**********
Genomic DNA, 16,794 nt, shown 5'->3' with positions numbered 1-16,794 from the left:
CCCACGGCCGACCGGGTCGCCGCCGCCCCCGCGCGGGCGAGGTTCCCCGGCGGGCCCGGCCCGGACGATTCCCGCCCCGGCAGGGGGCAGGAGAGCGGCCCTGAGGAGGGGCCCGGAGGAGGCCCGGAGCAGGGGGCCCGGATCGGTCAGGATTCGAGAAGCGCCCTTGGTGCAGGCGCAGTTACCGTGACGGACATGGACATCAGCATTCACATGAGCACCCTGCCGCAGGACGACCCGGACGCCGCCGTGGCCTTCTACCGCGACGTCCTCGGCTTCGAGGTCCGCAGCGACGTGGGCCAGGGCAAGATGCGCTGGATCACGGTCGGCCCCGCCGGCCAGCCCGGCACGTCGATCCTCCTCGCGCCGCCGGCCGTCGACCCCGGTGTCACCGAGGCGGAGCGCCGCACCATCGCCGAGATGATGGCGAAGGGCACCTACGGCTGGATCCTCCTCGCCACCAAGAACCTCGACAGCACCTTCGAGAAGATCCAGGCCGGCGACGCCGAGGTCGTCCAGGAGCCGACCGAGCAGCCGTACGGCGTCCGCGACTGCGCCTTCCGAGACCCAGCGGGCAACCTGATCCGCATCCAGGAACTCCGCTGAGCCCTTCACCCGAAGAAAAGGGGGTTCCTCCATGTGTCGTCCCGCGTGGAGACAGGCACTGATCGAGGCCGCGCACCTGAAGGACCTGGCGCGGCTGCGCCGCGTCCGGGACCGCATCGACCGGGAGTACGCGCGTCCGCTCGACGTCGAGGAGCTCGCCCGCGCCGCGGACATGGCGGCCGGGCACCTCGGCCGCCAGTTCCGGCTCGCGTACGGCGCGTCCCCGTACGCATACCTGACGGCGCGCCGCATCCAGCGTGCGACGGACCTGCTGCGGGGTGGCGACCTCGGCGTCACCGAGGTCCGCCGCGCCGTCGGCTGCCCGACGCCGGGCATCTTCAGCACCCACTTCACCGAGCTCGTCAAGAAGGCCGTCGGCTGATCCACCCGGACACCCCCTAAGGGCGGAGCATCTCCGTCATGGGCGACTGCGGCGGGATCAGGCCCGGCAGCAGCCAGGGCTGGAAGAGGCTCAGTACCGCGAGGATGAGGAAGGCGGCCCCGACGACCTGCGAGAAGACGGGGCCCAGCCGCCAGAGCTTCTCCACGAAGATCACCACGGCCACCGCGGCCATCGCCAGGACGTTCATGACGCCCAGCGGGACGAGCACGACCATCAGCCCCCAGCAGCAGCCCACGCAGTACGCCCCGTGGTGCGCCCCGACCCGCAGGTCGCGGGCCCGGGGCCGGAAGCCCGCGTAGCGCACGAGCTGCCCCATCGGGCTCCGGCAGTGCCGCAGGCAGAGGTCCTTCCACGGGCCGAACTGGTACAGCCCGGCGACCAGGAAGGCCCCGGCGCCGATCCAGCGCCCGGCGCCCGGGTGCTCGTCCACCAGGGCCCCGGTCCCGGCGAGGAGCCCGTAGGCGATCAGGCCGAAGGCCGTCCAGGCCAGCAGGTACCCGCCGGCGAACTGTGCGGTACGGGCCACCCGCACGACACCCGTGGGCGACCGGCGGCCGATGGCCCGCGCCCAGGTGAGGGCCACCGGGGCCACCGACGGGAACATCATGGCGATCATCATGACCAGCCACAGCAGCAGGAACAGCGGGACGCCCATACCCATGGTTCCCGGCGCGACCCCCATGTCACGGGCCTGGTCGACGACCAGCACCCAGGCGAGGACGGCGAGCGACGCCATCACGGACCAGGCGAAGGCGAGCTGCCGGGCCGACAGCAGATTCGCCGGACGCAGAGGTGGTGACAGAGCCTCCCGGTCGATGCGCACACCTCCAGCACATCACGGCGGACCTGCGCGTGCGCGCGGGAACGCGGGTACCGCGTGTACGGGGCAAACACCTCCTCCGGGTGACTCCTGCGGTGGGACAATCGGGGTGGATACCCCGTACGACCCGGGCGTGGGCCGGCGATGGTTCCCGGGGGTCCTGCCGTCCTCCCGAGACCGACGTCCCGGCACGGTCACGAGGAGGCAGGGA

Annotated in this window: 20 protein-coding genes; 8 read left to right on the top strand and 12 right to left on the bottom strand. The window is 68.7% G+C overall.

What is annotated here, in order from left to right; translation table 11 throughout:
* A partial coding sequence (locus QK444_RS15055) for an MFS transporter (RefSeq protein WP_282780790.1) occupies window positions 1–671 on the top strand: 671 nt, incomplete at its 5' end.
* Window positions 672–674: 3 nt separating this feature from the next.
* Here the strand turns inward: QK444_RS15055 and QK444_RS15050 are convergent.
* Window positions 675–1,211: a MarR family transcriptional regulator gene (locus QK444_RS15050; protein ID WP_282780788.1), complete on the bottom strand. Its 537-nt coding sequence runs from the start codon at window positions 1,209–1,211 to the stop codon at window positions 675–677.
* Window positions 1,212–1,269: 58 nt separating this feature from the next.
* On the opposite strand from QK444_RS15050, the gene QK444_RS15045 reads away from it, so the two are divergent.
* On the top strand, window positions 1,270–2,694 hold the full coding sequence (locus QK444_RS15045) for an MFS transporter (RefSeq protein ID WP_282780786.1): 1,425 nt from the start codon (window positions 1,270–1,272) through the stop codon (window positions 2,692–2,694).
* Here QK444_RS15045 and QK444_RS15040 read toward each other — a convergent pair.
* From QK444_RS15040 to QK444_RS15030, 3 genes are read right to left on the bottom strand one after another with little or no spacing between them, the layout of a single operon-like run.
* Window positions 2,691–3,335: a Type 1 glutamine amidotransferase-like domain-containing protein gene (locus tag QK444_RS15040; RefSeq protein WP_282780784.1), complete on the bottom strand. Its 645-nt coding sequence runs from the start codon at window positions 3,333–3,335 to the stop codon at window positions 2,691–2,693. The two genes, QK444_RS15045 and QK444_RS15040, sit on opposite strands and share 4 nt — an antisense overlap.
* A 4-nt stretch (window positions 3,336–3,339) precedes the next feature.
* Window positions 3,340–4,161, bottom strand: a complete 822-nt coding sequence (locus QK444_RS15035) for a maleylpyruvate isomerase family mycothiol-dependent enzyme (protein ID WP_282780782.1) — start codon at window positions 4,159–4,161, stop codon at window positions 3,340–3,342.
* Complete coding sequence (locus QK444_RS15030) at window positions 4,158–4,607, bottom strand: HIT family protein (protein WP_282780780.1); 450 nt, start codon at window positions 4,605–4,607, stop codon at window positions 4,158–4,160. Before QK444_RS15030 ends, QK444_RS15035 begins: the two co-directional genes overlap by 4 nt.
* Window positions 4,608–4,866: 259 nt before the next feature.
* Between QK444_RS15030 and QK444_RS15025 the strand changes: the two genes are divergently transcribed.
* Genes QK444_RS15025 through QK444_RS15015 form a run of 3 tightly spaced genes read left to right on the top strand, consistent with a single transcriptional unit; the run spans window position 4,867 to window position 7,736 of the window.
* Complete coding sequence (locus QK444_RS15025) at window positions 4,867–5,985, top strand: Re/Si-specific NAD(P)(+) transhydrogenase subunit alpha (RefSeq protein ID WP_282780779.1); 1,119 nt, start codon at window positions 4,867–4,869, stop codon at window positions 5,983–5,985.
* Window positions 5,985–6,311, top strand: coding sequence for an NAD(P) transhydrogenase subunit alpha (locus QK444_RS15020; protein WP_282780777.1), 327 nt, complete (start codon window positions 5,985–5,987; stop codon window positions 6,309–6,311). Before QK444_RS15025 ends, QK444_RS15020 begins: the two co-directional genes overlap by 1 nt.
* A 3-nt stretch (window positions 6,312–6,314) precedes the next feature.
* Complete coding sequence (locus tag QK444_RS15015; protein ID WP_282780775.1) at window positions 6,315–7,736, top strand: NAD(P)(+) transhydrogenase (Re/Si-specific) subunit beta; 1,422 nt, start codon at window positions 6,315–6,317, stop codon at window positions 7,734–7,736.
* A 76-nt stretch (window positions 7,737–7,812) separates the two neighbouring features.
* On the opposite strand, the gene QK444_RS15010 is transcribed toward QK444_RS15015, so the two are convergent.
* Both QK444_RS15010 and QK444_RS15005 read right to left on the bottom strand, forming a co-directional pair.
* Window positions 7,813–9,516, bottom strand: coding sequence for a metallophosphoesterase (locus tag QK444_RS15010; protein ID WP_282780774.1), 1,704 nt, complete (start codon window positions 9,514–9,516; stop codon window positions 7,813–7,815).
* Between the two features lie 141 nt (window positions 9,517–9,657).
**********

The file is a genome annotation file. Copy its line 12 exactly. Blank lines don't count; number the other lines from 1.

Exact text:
* Here QK444_RS15045 and QK444_RS15040 read toward each other — a convergent pair.